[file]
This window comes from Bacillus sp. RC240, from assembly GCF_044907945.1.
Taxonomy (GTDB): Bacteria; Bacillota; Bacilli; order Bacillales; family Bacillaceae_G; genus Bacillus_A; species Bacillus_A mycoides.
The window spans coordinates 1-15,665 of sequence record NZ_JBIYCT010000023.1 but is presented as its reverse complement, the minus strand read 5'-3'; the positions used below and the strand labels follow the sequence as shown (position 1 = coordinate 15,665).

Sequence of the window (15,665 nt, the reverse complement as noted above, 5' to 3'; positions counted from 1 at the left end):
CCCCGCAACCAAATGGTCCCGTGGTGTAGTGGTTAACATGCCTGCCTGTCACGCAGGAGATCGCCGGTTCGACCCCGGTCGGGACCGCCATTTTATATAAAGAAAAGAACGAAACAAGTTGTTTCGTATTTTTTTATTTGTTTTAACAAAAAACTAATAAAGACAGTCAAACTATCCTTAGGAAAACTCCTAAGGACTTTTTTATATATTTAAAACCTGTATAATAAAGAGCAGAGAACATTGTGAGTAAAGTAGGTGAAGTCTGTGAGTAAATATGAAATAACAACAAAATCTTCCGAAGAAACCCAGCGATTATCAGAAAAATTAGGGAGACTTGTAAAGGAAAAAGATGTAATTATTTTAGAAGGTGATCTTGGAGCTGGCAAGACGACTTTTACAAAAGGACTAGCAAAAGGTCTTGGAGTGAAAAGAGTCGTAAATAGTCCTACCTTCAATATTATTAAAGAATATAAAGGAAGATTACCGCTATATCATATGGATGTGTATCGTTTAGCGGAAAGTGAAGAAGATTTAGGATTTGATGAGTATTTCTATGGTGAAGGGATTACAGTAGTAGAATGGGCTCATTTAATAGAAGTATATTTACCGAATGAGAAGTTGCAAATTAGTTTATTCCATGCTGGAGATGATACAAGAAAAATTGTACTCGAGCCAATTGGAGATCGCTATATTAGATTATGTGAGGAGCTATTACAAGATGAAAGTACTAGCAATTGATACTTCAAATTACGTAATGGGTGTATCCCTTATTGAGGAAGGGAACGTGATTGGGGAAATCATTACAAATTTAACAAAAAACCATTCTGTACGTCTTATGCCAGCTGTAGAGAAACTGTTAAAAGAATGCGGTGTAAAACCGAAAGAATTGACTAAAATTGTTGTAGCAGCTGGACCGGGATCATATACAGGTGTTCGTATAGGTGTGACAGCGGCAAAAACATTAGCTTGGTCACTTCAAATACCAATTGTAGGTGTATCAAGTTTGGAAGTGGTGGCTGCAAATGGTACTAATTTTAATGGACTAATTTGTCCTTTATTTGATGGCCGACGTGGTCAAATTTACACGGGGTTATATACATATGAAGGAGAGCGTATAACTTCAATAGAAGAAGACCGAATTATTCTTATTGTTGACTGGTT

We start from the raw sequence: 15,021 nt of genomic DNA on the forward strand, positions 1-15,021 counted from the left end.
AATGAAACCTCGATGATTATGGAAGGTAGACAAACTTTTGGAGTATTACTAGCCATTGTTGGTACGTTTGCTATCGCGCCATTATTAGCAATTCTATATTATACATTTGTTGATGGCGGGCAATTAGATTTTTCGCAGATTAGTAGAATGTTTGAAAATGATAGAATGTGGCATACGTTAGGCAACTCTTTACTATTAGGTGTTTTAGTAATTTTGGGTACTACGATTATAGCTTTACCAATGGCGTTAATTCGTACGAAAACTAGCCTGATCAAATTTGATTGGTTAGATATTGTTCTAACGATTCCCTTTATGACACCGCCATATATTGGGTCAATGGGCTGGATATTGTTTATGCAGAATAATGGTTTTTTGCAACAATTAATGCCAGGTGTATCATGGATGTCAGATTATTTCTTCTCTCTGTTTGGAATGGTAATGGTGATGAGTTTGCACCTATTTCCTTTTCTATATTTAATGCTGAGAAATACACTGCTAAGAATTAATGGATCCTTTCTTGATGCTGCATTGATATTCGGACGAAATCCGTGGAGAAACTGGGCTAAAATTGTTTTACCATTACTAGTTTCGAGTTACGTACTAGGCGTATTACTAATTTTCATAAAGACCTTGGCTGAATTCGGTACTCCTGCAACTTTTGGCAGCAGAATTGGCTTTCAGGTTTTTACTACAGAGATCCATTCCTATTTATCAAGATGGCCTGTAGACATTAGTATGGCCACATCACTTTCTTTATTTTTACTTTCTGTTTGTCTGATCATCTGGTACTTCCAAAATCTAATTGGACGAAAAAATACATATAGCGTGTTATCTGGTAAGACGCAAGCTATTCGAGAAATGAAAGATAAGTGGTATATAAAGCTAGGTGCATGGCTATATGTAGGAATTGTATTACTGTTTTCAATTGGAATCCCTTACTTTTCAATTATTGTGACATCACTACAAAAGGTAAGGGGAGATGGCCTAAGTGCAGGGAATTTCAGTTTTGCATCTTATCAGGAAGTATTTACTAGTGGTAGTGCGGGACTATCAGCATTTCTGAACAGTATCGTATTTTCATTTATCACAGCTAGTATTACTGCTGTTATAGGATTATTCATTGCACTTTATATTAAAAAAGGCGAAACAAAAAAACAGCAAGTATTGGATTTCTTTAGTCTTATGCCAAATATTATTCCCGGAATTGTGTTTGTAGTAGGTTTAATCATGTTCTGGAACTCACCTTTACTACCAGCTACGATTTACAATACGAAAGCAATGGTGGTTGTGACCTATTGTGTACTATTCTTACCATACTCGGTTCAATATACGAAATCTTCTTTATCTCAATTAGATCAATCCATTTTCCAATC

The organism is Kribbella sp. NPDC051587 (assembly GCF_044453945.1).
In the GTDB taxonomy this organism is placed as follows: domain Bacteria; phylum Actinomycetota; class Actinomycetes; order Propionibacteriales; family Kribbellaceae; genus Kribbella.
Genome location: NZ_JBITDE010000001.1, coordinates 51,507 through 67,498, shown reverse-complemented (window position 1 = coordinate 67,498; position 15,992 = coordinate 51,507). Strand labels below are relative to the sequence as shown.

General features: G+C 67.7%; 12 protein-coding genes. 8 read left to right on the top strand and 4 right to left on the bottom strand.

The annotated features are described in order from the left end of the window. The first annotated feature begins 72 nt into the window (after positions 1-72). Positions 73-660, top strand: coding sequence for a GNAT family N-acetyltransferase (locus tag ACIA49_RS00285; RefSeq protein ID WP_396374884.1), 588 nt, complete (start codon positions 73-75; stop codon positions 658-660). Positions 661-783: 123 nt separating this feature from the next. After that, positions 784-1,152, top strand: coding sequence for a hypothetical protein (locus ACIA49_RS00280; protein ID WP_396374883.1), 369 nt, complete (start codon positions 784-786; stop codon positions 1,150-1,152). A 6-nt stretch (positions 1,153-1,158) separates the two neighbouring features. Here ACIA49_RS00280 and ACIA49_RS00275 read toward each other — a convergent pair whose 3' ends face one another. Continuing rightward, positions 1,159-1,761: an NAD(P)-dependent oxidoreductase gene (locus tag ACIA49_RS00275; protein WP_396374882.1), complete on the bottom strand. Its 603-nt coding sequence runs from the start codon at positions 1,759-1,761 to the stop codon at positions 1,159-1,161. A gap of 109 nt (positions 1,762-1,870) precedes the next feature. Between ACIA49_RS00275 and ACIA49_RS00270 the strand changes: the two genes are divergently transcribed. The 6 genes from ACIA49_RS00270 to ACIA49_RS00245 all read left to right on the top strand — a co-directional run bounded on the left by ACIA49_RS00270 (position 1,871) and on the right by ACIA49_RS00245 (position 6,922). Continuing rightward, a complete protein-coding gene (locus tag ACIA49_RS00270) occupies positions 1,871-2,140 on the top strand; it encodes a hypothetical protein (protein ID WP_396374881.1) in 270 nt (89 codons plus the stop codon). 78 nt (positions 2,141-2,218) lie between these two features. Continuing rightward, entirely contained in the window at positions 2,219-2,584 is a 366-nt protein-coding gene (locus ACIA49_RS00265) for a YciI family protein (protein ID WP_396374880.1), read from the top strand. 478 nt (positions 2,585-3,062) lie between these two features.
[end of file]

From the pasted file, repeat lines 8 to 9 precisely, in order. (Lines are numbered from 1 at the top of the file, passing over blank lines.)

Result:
The organism is Kribbella sp. NPDC051587 (assembly GCF_044453945.1).
In the GTDB taxonomy this organism is placed as follows: domain Bacteria; phylum Actinomycetota; class Actinomycetes; order Propionibacteriales; family Kribbellaceae; genus Kribbella.